We also know that better solutions for disaster risk management are powered by the innovation that results when engineers, sector specialists, and financial experts come together to work as a team. The close collaboration of experts in the World Bank Group has led to the rapid growth of the disaster risk finance field, which complements prevention and risk reduction. 
 

PPPAmericas 2015: Taking public-private partnerships to the next level

David Bloomgarden's picture

The Latin America and the Caribbean region is crying out for infrastructure improvements. An investment estimated at 5 percent of the region’s GDP — or US$250 billion per year — is required to develop projects that are fundamental for economic development. This includes not only improving highways, ports and bridges, but also building hospitals and creating better transport, public transit and other mobility solutions for smarter cities. Rising demand for infrastructure also is prompting countries to redouble efforts to attract greater private investment

At the Multilateral Investment Fund (MIF), as at the World Bank Group, we believe that public-private partnerships (PPPs) can help governments fill this infrastructure gap. However, the projects must be implemented effectively and efficiently to achieve social and economic objectives.

Governments in the Latin America and the Caribbean region not only lack financing to address the infrastructure gap, but also face challenges in selecting the appropriate large infrastructure projects, planning the projects, managing and maintaining infrastructure assets — and gaining public support for private investment in public infrastructure.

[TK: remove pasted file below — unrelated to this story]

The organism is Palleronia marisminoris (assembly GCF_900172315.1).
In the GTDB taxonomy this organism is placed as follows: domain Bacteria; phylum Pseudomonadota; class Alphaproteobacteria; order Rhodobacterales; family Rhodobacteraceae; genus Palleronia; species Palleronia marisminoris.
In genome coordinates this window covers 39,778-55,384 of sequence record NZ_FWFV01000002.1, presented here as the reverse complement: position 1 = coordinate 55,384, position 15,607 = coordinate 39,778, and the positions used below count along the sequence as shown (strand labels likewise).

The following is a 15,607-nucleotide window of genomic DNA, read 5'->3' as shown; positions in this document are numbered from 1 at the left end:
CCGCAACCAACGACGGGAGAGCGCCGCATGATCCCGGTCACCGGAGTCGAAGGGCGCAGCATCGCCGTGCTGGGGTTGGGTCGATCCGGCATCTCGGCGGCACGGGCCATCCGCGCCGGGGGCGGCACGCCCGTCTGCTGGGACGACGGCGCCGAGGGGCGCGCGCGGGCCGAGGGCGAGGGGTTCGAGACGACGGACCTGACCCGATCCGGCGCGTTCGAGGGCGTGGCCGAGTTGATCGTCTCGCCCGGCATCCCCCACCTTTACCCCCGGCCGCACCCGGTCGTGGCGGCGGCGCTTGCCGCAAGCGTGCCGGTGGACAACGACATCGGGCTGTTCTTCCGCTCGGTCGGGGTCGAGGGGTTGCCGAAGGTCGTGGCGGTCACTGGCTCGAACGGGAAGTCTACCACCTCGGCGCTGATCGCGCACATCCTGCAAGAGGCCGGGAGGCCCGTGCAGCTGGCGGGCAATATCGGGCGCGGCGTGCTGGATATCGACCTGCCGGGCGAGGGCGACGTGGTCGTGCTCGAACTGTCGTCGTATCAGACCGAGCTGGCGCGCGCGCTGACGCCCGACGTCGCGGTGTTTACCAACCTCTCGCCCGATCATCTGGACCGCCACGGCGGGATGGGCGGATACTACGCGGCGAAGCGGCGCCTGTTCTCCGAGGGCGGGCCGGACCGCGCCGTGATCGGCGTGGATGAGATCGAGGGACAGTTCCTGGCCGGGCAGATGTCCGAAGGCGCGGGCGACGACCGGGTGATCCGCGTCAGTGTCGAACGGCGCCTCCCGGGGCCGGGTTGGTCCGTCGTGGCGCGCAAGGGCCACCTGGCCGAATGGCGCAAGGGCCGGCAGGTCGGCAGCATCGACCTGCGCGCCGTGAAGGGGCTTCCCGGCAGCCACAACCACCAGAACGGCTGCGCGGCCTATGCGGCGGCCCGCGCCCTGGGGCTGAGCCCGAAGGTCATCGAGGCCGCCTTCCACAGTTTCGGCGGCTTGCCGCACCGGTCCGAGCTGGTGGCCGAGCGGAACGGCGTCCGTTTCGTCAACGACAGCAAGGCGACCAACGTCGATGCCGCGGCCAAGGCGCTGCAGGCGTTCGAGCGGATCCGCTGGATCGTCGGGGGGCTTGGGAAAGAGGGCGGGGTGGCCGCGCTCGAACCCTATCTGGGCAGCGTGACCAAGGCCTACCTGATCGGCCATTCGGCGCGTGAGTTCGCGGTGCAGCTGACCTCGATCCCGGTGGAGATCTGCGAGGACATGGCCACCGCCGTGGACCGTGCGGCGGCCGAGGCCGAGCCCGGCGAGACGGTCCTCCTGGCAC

However, PPPs are gaining ground in Latin America and the Caribbean. Beyond the larger economies of Brazil, Colombia and Mexico, assistance from the MIF and the Inter-American Development Bank (IDB) has enabled countries such as Paraguay to develop laws that pave the way for PPP projects. Just this week, Paraguay announced its first such project, which involves an investment of US$350 million to improve and build more than 150 kilometers of roads. 

PPPs have been moving beyond classic interventions in public infrastructure, which have typically included roads, railways, power generation, and water- and waste-treatment facilities. The next wave of PPPs increasingly involves and provides social infrastructure: schools, hospitals and health services. In Brazil, IFC, the private sector arm of the World Bank Group, helped create the Hospital do Subúrbio, the country’s first PPP in health, which has dramatically improved emergency hospital services for one million people in the capital of the state of Bahia.

Mobile services: a game-changer for the greater good

Pierre Guislain's picture
Mobile services are the extension services of inclusion.  Increasingly, the world’s poor – and especially the bottom 40 percent in terms of income – are being reached via mobile devices by government agencies, development partners, banks, companies and others. 

As we extend networks, and in particular broadband, to reach more isolated populations and the bottom 40 percent, we need to foster the development of relevant content in substance (including government services) as well as form (including pictorial and video information for the illiterate).